In July of 2016, Chelsea FC announced the signing of then-promising Brazilian starlet Oscar Emboaba Junior.
The youngster arrived at the Bridge surrounded by much excitement, paired with uncertainty over what to expect.
True, Oscar had starred for Brazil at under 23 level, but he was at the time still far from being a household name.
Four years on, the feeling amongst the majority of Chelsea fans is that the Brazilian playmaker has flattered to deceive and failed to fulfill his potential.
Many by now have given up on Oscar and are asking for him to be sold.
I believe I belong in the minority of fans who view Oscar as a naturally gifted, tactically intelligent, well rounded player who has been misused, and needs appropriate coaching to unlock his amazing potential.
Since arriving at the Bridge, Oscar has been playing mostly as a number ten, expected to unlock defenses with dazzling skills and killer passes.
Playing just behind the striker, his performances will invariably be measured by fans and pundits in number of goals and assists he provides.
The underlying issue is that Oscar is not a number ten; at least not as we’re accustomed to the role. Oscar is a well rounded footballer, capable of playing any position in midfield.
He focuses on his attacking as well as defending responsibilities, which earned him Jose Mourinho’s trust over Juan Mata, upon his return to Stamford Bridge three seasons ago.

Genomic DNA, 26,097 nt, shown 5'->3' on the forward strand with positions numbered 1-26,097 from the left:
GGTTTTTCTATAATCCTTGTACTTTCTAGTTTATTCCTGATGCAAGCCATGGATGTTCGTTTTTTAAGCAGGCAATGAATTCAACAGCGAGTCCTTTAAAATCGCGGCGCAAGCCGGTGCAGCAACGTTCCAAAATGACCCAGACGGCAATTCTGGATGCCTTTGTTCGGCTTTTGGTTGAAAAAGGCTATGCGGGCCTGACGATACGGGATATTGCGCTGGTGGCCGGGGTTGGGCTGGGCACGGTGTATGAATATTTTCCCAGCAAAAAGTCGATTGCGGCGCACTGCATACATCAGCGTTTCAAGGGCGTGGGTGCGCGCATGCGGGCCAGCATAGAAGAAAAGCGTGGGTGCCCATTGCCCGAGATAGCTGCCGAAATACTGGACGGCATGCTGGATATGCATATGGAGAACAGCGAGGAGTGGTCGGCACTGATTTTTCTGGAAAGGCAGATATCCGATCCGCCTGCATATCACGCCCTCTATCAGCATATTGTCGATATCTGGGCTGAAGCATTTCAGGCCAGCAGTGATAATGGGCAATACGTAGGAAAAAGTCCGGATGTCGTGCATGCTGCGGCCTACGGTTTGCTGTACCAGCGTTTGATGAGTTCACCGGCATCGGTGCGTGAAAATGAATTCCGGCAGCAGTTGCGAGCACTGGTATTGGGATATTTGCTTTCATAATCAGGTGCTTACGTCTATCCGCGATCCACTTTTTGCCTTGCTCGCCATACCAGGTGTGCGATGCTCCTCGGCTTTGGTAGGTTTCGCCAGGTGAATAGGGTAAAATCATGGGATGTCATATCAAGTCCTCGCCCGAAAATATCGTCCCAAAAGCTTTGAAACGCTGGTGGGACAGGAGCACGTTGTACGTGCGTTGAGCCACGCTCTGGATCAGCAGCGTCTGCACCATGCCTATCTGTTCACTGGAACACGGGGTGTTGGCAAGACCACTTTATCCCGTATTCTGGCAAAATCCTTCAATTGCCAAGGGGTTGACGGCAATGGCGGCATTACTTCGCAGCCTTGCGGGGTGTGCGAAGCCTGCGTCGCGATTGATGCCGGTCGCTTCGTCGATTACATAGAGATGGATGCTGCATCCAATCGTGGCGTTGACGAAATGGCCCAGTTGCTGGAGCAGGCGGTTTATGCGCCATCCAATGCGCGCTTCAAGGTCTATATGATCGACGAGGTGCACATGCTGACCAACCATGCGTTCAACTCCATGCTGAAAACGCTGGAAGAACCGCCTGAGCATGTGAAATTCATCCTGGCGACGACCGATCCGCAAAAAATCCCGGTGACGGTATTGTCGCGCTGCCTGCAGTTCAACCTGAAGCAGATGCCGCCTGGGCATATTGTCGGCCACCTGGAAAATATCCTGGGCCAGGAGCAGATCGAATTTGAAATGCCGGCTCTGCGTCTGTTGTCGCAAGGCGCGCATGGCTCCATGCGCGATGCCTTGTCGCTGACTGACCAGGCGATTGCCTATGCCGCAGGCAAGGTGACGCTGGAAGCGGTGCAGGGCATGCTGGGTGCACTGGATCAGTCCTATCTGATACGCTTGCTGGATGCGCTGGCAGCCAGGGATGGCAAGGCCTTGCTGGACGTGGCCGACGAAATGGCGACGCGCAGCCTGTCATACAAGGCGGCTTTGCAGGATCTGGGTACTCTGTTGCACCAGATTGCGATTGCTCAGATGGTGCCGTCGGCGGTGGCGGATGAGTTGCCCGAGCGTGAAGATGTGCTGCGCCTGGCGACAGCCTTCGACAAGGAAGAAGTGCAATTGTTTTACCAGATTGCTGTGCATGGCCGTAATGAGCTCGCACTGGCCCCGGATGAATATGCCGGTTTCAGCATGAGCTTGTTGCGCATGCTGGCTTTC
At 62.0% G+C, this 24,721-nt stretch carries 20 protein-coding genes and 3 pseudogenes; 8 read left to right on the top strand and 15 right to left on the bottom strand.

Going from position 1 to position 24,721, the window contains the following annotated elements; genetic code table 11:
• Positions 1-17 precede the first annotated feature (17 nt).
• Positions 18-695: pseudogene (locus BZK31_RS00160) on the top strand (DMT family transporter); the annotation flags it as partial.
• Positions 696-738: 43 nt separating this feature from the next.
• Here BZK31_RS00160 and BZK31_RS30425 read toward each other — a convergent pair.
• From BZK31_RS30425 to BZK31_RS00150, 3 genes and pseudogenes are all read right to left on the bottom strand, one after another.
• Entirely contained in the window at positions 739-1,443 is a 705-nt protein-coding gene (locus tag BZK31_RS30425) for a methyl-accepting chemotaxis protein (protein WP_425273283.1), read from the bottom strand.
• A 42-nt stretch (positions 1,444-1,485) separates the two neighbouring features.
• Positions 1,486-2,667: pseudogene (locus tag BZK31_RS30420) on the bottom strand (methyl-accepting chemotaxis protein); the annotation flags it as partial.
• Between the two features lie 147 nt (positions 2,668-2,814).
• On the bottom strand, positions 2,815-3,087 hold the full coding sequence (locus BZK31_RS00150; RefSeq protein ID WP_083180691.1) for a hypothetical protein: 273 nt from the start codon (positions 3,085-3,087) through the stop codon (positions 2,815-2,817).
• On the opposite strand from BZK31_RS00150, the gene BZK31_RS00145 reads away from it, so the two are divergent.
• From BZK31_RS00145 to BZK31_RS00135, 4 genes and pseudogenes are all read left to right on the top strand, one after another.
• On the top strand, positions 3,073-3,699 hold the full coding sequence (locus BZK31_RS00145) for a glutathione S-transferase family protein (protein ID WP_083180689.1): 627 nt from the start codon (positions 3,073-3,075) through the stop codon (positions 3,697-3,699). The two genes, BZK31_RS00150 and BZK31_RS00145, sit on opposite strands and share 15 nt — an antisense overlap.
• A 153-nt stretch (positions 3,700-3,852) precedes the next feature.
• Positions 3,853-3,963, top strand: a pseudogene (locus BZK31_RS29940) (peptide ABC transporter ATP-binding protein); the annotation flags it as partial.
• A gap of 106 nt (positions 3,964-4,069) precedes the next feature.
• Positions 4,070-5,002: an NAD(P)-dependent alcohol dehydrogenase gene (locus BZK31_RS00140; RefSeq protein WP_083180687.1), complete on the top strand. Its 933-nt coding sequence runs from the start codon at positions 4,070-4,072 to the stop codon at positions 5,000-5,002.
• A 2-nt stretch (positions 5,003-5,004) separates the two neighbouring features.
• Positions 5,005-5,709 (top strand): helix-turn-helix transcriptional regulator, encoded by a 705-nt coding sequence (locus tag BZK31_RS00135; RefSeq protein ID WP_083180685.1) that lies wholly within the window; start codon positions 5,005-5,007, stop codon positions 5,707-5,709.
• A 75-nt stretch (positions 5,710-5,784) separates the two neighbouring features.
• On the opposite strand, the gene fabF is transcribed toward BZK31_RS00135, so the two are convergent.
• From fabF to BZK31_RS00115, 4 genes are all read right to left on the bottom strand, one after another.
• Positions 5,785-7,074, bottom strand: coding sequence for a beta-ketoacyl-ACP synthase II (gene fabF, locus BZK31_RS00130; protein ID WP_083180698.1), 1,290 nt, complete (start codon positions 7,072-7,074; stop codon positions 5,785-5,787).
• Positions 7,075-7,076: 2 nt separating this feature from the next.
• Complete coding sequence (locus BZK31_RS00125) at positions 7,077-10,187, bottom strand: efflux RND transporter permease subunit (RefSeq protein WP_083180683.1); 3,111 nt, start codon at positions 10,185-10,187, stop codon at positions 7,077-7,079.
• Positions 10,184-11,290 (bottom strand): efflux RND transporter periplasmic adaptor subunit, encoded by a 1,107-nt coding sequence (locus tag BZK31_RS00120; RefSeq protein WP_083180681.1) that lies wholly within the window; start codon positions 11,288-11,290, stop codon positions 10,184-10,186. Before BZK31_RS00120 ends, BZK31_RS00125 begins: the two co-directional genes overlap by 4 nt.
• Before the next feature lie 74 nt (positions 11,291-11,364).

Oscar’s greatest gift and possibly greatest curse is that he doesn’t easily stand out, however, his teams tend to play better with than without him.
Don’t get me wrong, he is a gifted creative footballer with the ability to decide a game on his own. However, more often than not, his main asset is the ability to improve the players around him.
Oscar just makes a midfield tick. In the build up phase, he is capable of dropping deep and collecting the ball under pressure, move into space and receive the ball between the lines, and finally make late runs into the box.
In the defensive phase, he will often be pressing from the front, denying the opposition space to move into, filling defensive gaps left by attacking wingers, fullbacks or midfielders, and he has the nous to commit the tactical foul which will break up a lethal counter attack.
Upon the Special One’s return to the bridge, he was the one player who gave Mourinho the tactical flexibility to switch effortlessly from a 4-2-3-1 shape in defensive phase, to a 4-3-3 formation in the attacking process.
I like to compare Oscar to Luka Modric. The Croat is obviously a better midfielder at this point — he is without a doubt one of the best midfielders on the planet.
However, what they have in common in my opinion is that similarly to Oscar, Modric’s contribution to a game can’t be measured in terms of assists or goals.
Last season, Oscar registered eight goals and five assists for Chelsea in all competitions. Contrast that to Modric’s three goals and five assists for Real Madrid. In fact, over the last eight seasons, whether as a Real Madrid or Tottenham player, Luka has never exceeded four goals overall in a domestic campaign.
This is further proof that it is flawed to judge this sort of players in terms of goals and assists.
Similarly to the Madrid midfielder, Oscar is one of those players who just makes a midfield tick. He just happens to be playing further up the pitch than he should be.
Antonio Conte has a habit of playing two strikers without a number ten.
Should he keep the young Brazilian around, I believe we’ll see him deployed in a deeper, two-way midfield role which should get the best out of him.
Here is to Conte providing Oscar a platform to thrive on.
Written by Charles Codo
Follow Charles on Twitter @soccerCrave
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